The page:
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A user on another question I posted wrote (slightly précised):

it's easier to keep professional in a programming related site, other sites tend to "try too hard" and fail, latest is the dating/relationships site which reached private beta and died due to trying too hard to fit Stack Exchange rules.

it's harder to keep the "Stack Exchange spirit", as I call it.

I'm curious to know if other people share this opinion. Do you think that in general, non-programming topics — such as cooking, gaming, English Language & Usage, chess, etc. — are generally less suitable for the Stack Exchange format than programming topics? I'm aware that Stack Exchange was built on Stack Overflow, and so there is likely to be a bias towards programming, but I'd like to know if there are good reasons as to why non-programming SE sites tend to fall out with the ethos of SE.

  • There are some statistics about the average number of answers a question gets. The less technical sites tend to have more of those than the technically oriented ones. Make what you will of that. – Oded Jul 14 '14 at 12:26
  • I don't know; as you point out, that fact is open to interpretation. I would read it as "Those communities are less popular because SE users typically focus on programming topics." – Lou Jul 14 '14 at 12:31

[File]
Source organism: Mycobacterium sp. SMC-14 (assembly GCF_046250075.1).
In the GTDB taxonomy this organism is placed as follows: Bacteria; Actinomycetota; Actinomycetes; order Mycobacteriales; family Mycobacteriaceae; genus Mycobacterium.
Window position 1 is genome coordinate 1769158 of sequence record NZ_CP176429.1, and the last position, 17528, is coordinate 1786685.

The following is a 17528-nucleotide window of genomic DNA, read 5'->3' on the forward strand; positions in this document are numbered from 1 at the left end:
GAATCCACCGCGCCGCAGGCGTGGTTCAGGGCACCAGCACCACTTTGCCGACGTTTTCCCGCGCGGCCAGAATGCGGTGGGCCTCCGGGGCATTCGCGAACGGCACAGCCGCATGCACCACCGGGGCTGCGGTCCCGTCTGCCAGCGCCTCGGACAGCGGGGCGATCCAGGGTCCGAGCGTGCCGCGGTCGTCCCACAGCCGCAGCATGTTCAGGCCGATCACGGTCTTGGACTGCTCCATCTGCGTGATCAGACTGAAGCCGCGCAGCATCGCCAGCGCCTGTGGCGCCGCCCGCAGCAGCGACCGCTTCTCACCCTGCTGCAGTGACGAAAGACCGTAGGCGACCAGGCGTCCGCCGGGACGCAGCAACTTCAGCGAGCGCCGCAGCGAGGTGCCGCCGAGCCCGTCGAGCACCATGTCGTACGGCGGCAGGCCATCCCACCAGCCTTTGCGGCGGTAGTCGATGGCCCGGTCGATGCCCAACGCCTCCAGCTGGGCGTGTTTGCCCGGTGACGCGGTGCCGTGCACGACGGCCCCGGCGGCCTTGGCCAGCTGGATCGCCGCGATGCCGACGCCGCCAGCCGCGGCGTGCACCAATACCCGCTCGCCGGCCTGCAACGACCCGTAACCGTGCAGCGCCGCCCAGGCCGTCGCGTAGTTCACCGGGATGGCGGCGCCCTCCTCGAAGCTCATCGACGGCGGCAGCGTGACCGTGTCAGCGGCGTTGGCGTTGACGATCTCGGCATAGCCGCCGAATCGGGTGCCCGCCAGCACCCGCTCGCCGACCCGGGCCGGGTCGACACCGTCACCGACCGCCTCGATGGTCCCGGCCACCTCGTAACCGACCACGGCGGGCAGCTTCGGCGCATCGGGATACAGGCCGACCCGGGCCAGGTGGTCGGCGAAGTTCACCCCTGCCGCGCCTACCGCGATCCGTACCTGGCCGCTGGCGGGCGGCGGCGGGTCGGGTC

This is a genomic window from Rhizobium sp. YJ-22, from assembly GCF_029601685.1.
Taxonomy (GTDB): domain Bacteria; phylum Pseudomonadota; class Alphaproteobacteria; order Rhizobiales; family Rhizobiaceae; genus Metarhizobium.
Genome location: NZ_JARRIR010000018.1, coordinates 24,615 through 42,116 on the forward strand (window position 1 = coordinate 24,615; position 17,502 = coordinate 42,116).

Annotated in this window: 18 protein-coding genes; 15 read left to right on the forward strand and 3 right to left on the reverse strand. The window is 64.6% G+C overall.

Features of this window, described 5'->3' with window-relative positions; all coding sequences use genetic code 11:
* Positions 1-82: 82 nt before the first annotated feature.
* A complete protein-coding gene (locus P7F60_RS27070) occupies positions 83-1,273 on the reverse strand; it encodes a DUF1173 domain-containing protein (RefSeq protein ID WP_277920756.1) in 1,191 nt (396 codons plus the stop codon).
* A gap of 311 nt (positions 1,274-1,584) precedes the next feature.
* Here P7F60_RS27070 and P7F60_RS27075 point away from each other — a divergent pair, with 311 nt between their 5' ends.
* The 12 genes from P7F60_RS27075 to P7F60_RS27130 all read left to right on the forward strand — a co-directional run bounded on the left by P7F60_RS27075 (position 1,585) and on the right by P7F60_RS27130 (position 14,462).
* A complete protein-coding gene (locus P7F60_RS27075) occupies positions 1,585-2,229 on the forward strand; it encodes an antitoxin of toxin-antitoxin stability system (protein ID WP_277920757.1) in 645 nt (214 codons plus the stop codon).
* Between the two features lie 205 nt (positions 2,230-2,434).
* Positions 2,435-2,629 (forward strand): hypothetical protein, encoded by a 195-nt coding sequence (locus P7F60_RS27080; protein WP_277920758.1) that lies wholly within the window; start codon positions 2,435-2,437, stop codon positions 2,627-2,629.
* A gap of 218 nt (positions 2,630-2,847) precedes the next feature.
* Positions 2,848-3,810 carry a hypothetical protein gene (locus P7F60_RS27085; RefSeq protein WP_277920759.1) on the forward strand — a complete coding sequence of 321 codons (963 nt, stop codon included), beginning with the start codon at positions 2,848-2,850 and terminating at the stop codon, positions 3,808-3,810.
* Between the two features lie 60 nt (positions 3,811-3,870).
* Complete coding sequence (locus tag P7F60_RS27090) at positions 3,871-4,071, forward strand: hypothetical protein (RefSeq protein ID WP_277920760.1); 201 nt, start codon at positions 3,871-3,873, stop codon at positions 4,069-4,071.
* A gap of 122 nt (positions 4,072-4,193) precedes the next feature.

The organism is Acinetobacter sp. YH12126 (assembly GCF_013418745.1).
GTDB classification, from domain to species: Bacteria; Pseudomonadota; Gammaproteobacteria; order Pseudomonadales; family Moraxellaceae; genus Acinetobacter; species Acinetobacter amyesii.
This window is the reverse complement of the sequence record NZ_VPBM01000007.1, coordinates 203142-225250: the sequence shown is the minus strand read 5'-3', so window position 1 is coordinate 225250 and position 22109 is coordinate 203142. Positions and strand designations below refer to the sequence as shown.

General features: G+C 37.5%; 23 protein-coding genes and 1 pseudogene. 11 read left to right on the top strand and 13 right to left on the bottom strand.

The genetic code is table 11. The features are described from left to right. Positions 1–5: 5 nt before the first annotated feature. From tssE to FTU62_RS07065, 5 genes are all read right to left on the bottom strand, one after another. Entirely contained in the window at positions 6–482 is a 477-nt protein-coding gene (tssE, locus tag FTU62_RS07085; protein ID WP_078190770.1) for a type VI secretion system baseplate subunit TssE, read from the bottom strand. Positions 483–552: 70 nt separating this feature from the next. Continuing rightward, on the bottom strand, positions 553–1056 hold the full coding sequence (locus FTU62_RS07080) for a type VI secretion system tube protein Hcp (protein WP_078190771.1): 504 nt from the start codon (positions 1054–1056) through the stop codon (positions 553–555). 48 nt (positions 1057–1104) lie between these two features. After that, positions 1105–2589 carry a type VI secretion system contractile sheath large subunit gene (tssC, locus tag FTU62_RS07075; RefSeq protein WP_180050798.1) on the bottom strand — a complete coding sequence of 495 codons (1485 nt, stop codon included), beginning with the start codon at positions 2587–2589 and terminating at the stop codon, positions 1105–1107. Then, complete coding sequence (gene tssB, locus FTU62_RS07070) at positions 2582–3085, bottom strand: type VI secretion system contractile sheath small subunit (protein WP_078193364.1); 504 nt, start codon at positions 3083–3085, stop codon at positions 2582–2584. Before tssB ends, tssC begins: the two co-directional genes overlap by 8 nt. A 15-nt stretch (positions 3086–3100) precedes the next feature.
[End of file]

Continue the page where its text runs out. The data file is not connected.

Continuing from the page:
• typo there (now fixed). The less technical sites have a higher average number of answers per question that the more technical ones. – Oded Jul 14 '14 at 12:32
  • Oh, sorry, I misread. I thought you were saying non-programming sites have less answers than programming sites. – Lou Jul 14 '14 at 12:34
  • Well in that case, no, I don't know what to make of that. – Lou Jul 14 '14 at 12:34
  • less in line... approach was experimented with in the past. "We already tried supporting those questions, we even gave them their own site. Sadly, it didn't work out..." – gnat Mar 10 '15 at 19:30
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At Arqade, I think we fall right into the SE spirit. We have Good Subjective questions (which are the bread and butter of our site), and we maintain a pretty tight focus on playing games.

Much of the struggle that happened at SO also happened at Arqade; we eventually banned an entire popular subset of questions due to the incapability of not matching the SE ethos. Granted, we have a small, specific exception to that subset we do allow, but we had to clear away the entire group before we could do that.

Much of what happens at any site has to be a balance between welcoming new users, and keeping your focus tight. Too welcoming, and you lose your experts due to the vagueness of what your site allows. Too tight, and you're the crotchety old man and get off mah lawn!

Are we trying too hard? I don't think so. If anything, Arqade's become the go to place to find the expertise needed to answer your questions about games. We've got users who play mainstream, popular games, and love those questions. And we've got users who play the obscure, niche games, and your questions can still get answered.